The Pirates Who Don’t Do Anything is a cute Veggie Tales movie, with plenty of intentional funny moments (and quite a few unintentional ones if you’re feeling sarcastic). I’m told that I look like Larry dressed up as a pirate (I’m not sure if this is a compliment or not), and we’re not sure if the blind character is a leek or something else. We watched it last night with our son, and there was something about it that bothered me, though.
Um, there are vague spoilers here – but nothing you shouldn’t expect if you’re at all familiar with VT at all. (We’re talking along the lines of “Disney movies end happily” spoilers.)
Unlike the Veggie Tales half-hour spots, there was no explicit references to Christianity (though it was a pretty direct and obvious analogy). That wasn’t a big deal for us, nor was the primary moral (it’s VT, of course there’s a moral) of “Just because you’re called someone lowly doesn’t mean you can’t be a hero.”
The problem I had was with the King (I *told* you the analogies are obvious) telling our protagonists this:
“I gave you everything you needed to succeed. All you had to do was to try hard enough.”
Okay, I’m roughly paraphrasing, but that’s the basic idea. My wife missed it, but it caught my attention. There’s a “good” lesson there – “Don’t assume you can’t do things” – but the flip side of it is a wee bit more … evil.
The flip side can be best expressed as “If you fail, it’s just because you didn’t try hard enough.” Or for a more explicitly religious tone: “If you truly believe and pray, the good things you want will happen.”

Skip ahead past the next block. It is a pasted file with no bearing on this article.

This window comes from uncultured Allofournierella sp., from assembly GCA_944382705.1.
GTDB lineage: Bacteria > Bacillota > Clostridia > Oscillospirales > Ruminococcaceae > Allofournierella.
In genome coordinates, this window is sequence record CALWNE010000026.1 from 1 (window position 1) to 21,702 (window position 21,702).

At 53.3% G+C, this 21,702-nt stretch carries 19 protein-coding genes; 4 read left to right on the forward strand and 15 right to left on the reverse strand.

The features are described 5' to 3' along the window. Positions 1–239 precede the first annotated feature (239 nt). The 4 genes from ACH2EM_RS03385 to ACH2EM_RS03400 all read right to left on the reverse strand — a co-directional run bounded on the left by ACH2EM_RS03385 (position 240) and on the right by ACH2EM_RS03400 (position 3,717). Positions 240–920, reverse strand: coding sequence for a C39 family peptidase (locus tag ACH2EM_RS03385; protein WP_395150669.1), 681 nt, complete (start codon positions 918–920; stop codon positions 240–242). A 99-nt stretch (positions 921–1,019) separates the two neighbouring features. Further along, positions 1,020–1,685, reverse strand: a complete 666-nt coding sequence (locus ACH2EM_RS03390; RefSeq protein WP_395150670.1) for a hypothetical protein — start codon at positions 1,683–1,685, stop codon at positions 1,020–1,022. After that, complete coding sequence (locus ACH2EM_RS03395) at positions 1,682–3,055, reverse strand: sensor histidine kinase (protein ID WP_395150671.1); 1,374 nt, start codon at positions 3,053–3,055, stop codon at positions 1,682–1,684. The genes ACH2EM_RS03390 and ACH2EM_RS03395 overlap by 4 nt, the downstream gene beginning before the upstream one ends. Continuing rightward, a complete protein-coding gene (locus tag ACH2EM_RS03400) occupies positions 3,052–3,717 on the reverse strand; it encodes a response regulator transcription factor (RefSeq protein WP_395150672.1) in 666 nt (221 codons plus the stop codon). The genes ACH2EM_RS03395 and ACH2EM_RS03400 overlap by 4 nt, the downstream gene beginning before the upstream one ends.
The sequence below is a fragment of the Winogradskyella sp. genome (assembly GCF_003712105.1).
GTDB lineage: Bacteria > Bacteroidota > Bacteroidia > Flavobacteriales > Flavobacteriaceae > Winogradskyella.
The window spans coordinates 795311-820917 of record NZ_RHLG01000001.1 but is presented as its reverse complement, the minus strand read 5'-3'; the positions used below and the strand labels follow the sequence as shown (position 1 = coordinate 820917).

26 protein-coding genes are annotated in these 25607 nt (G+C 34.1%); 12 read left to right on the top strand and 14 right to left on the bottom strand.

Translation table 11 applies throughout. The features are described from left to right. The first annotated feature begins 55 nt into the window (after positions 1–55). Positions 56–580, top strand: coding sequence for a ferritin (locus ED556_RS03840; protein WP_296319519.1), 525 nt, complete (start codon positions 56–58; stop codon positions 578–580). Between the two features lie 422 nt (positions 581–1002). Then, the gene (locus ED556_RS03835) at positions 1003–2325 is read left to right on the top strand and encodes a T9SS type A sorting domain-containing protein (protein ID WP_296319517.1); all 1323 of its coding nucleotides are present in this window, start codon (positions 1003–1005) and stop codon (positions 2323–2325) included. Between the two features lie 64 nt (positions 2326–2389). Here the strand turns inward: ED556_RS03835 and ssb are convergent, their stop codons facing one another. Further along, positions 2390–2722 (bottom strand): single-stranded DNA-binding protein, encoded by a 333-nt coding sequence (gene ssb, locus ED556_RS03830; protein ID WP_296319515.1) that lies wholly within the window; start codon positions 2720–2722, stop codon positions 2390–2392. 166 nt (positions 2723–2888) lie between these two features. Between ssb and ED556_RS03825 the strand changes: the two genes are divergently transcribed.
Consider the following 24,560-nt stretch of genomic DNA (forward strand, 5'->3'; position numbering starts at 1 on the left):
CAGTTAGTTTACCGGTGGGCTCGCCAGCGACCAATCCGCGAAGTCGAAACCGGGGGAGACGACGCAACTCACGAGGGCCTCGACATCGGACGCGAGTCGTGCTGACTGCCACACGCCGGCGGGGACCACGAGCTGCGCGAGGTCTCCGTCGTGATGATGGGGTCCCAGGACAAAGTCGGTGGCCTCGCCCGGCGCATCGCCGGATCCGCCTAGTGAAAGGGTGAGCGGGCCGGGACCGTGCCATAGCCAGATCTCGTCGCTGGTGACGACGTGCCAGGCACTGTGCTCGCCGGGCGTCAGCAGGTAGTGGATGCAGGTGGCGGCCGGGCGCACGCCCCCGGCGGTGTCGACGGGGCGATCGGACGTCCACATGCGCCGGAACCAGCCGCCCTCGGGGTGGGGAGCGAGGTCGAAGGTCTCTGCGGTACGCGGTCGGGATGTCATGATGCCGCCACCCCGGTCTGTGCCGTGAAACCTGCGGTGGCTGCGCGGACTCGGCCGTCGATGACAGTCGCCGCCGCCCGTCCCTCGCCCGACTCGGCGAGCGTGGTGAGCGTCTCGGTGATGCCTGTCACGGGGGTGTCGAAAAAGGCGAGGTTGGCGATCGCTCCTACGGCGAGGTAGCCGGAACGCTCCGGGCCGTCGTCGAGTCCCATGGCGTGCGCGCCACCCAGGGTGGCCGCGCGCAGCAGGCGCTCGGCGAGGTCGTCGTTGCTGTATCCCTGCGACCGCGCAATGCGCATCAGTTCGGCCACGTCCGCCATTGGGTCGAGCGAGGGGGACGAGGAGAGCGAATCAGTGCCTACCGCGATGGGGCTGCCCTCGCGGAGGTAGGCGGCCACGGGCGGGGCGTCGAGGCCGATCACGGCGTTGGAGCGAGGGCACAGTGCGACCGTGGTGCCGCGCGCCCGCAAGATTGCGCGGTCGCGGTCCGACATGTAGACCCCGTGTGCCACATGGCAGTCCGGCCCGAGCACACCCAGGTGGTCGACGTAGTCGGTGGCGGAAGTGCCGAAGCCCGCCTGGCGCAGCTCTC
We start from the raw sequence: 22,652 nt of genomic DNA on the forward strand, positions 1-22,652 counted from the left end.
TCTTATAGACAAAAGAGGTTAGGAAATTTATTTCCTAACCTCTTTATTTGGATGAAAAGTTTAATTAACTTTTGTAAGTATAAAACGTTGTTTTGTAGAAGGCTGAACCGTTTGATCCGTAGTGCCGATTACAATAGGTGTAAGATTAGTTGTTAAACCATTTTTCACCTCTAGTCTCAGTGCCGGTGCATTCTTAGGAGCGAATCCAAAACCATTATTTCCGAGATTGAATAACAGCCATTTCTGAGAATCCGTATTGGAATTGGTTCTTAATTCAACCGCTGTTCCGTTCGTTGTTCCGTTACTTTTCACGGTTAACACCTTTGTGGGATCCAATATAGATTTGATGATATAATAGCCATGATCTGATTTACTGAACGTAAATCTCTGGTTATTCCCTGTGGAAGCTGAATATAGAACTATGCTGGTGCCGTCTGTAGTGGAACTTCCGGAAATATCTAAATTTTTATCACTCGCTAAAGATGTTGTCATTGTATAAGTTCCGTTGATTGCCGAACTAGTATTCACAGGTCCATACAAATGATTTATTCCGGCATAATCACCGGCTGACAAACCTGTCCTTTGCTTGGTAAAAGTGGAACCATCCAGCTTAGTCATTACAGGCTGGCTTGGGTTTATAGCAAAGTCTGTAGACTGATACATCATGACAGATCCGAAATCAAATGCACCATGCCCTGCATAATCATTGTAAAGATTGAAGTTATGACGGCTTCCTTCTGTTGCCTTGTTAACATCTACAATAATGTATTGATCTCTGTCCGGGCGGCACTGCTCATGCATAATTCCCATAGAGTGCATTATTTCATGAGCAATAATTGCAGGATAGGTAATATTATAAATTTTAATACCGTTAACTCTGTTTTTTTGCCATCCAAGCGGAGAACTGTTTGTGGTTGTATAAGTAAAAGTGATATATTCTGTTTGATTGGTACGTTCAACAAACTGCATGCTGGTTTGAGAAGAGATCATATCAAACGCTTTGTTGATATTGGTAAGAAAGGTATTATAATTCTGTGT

I’ve met people who completely lost their faith because of this. They prayed for a loved one to get well, they prayed for success, they believed as hard as they could that everything would work out.
And then the loved one dies, the business fails. Things don’t work out. And it’s not because of an illness, it’s not because of a recession, it’s not because of any of a dozen reasons.
It’s because THEY didn’t pray hard enough; THEY didn’t believe hard enough.
That kind of literal translation between degree of faith and material success is a big mistake. It presumes that your plans are the same as the Divine’s plans.
In case anyone forgot, Yeshua’s ministry didn’t “succeed” in anything like a traditional sense. But even within the Christian tradition, that *lack* of success was part of the Plan.
This is where we can re-invigorate Christianity by looking to Eastern faiths. Buddhism and Taoism look to reduce “attachment” to things and goals – to accept things as they are. The Christian equivalent is accepting things as part of an ineffable plan – and really, truly believing that the plan *is* ineffable.